ROSE, Okla. (AP) – Workers have completed nearly one-third of a six-phase, $4.42 million project to develop the Cherokee Nation’s first national park in northeastern Oklahoma.
“There is a lot going on out there,” said Lisa Melchior, president of the Saline Preservation Association. “It’s just a beautiful location, a little hidden treasure in the backwoods.”
The jewel of the 14-acre Saline National Park is the 125-year-old Saline District Courthouse, named for its proximity to salt wells. Placed on the National Register of Historic Places in 1976, the two-story building is the only one of the nine, 19th-century Cherokee Nation courthouses left, reports show.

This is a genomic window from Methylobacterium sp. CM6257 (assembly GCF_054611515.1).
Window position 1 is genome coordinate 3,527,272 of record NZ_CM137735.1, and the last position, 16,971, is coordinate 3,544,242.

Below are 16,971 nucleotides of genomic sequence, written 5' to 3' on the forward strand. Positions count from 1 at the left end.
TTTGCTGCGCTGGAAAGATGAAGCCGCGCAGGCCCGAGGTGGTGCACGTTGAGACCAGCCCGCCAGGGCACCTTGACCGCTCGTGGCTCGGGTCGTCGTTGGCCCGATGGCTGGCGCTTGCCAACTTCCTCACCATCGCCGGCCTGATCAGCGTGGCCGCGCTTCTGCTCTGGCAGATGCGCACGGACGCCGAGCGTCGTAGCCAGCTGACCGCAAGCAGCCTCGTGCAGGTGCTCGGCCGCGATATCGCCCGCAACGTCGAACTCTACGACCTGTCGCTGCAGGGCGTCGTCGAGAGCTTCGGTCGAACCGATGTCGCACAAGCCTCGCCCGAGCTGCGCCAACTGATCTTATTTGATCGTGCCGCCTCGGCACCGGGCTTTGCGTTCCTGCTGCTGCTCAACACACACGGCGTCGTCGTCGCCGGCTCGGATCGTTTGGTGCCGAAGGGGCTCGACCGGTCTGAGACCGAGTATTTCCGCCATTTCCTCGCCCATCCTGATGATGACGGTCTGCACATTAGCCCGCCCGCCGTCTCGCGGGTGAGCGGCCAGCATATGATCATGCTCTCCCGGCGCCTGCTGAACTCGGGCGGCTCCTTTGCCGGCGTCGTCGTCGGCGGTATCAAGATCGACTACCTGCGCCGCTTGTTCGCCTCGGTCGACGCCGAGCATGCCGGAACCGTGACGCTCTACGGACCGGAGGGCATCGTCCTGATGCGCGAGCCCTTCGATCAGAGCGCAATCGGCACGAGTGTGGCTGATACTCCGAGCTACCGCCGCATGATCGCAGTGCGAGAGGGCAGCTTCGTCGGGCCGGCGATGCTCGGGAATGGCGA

Justices handled misdemeanor and civil cases there, with more serious cases taken to Tahlequah. The tribe disbanded the district courthouse system at about the turn of the 20th century. The Saline building was sold and used as a residence until about 1970, reports indicate.
A 2005 master plan for the property includes springhouse and pond restoration, fence along the road and cemetery, a memorial trail, courthouse restoration, an entry drive and parking lot, and construction of a learning center.
“I was just so surprised when I first saw it to think, ‘I grew up here,’?” Melchior said of the site. “I never knew about this place.”
Workers are putting the finishing touches on the springhouse and pond upgrades, she said. The cedar property fence is done, and the metal fencing around the cemetery is to begin soon.
Lead-paint abatement is under way at the approximately 57-by-25-foot courthouse.
Also, the owner of a nearby 1880s-era log cabin has agreed to donate it to the site. The tribe is working to raise the money to move that structure, Melchior said.
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